In the Tall Grass gets really weird and wild as he film goes on, and it becomes a lot more crazy near the end, but I was all in for it. There’s a lot more happening in this film than just a bunch of people lost in a field, but I won’t get into it here. This is a Netflix Original well worth your time. It’s fun and eerie and weird and confusing. I had a lot of fun even though the film is about 10 minutes too long. Still, In the Tall Grass is a lot of fun this Halloween season.

 

4/5

-Kyle A. Goethe

 

 

For more 31 Days of Horror, click here.

For my review of the anthology film ABCs of Death 2, click here.

[Early Review] The Conjuring 2 (2016)

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Director: James Wan

Cast: Vera Farmiga, Patrick Wilson, Frances O’Connor, Madison Wolfe, Simon McBurney, Franka Potente

Screenplay: Carey Hayes, Chad Hayes, James Wan, David Leslie Johnson

133 mins. Rated R for terror and horror violence.

 

Good evening, everyone, I just got back from an early screening for The Conjuring 2! Did I like it? Spoiler: Yeah, I did.

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This sequel from director James Wan (Saw, Furious 7) is set after Lorraine (Vera Farmiga, TV’s Bates Motel, The Departed) and Ed Warren (Patrick Wilson, Watchmen, Batman v Superman: Dawn of Justice) have wrapped up their famed inspection of the Amityville house. Now, a far more terrifying case comes calling all the way from Enfield in north London. Peggy Hodgson (Frances O’Connor, A.I. Artificial Intelligence, Mercy) and her family have been experiencing a new level of paranormal disturbance that threatens the lives of the entire family. This entity has centered itself on Peggy’s daughter Janet (Madison Wolfe, The Campaign, Keanu) and plans on forcing her to do the unthinkable. Now, the Warrens have found themselves in their most dangerous journey, facing an enemy that wants more than just the Hodgsons.

First of all, I have to congratulate Wan on not tackling The Amityville Horror. This sequel touches on it just enough to provide a context for the series. The Conjuring 2 is one of the more amazing horror films in recent times. It may also be Wan’s best film to date, and I mean that.

The acting from Farmiga and Wilson are again incredible, but it’s the relationships built between them and the Hodgsons, particularly Janet and Peggy, that make the film. It’s rare to call a horror film heartwarming, but that’s exactly what The Conjuring 2 reaches for amidst its shocking and tense mood. Young Madison Wolfe holds her own in her scenes with the more accomplished performers here. There’s also a terrific turn from Simon McBurney (The Last King of Scotland, Mission: Impossible – Rogue Nation) as Maurice Gross, a man searching for proof of life after death but who may be too easily convinced. On the polar opposite in the troupe is Anita Gregory (Franka Potente, TV’s Copper, The Bourne Identity) who is out to prove the Hodgson haunting a hoax.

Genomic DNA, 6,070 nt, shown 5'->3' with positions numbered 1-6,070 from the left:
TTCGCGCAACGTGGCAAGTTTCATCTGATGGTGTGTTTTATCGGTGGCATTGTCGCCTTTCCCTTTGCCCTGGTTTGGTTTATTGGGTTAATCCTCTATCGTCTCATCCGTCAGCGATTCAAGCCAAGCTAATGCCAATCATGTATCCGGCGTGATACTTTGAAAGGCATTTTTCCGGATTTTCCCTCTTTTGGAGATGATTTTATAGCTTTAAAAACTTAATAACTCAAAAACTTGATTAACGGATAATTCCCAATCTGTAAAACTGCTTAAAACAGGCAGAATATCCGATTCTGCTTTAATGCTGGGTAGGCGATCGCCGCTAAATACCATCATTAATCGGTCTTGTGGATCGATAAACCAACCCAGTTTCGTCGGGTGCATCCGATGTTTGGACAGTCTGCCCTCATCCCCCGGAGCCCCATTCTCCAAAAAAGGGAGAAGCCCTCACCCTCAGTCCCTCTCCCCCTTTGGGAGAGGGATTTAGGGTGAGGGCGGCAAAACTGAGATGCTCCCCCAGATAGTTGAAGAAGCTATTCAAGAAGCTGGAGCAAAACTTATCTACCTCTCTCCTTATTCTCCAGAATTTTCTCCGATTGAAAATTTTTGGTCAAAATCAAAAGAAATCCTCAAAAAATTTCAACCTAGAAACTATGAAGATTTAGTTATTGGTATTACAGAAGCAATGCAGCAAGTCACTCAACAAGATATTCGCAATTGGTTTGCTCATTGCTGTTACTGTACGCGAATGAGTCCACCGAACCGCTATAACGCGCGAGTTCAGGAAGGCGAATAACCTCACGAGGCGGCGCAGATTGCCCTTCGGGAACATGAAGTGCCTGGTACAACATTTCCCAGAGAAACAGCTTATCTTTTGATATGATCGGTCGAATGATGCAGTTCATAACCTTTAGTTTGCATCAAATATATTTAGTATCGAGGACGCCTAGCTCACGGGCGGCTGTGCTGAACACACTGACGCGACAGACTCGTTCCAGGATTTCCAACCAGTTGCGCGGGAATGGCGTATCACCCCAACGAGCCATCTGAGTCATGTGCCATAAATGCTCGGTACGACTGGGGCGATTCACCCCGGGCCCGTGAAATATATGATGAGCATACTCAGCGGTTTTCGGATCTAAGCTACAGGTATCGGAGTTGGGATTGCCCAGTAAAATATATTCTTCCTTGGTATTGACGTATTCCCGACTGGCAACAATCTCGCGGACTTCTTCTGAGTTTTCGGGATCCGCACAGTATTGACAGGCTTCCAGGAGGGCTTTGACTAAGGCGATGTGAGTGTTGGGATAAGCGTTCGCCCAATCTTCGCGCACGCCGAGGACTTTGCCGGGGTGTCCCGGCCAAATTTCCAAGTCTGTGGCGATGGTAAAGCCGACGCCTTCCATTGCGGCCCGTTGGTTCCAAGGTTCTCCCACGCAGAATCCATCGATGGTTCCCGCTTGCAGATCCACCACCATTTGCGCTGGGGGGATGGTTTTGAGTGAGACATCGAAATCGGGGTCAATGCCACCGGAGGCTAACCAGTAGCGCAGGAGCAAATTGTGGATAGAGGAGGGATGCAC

Wan’s always had great cinematography in his films, and The Conjuring 2 is no exception. It would seem that the horror director’s entire filmography has led to this, from his smaller pictures like Saw to his action-packed extravaganza with Furious 7. Wan’s work has created a unique style pulling from everything he has done before and creating something wholly new.

Another progression is that of Joseph Bishara, who scored the film. Bishara is much more restrained than in previous works like Insidious, his score only enhancing scares instead of instigating them. It works very well here.

James Wan swings for the fences, even if he misses on the special effects. There is a hint of swift CGI to this film involving one particular element that I won’t mention here. You’ll know it when you see it, this piece of CGI will not age well, even if it didn’t completely take me out of the movie.

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The Conjuring 2 feels so personal and so profound, the master stroke of a filmmaker in full control of his craft. It’s incredible to have been a fan of this storytelling for over a decade and to see his metamorphosis into a skilled and strong filmmaker who impresses me more each time I enter the cinema. See The Conjuring 2. It’ll make you believe in studio horror again.

 

4.5/5

-Kyle A. Goethe

 

 

For my review of James Wan’s The Conjuring, click here.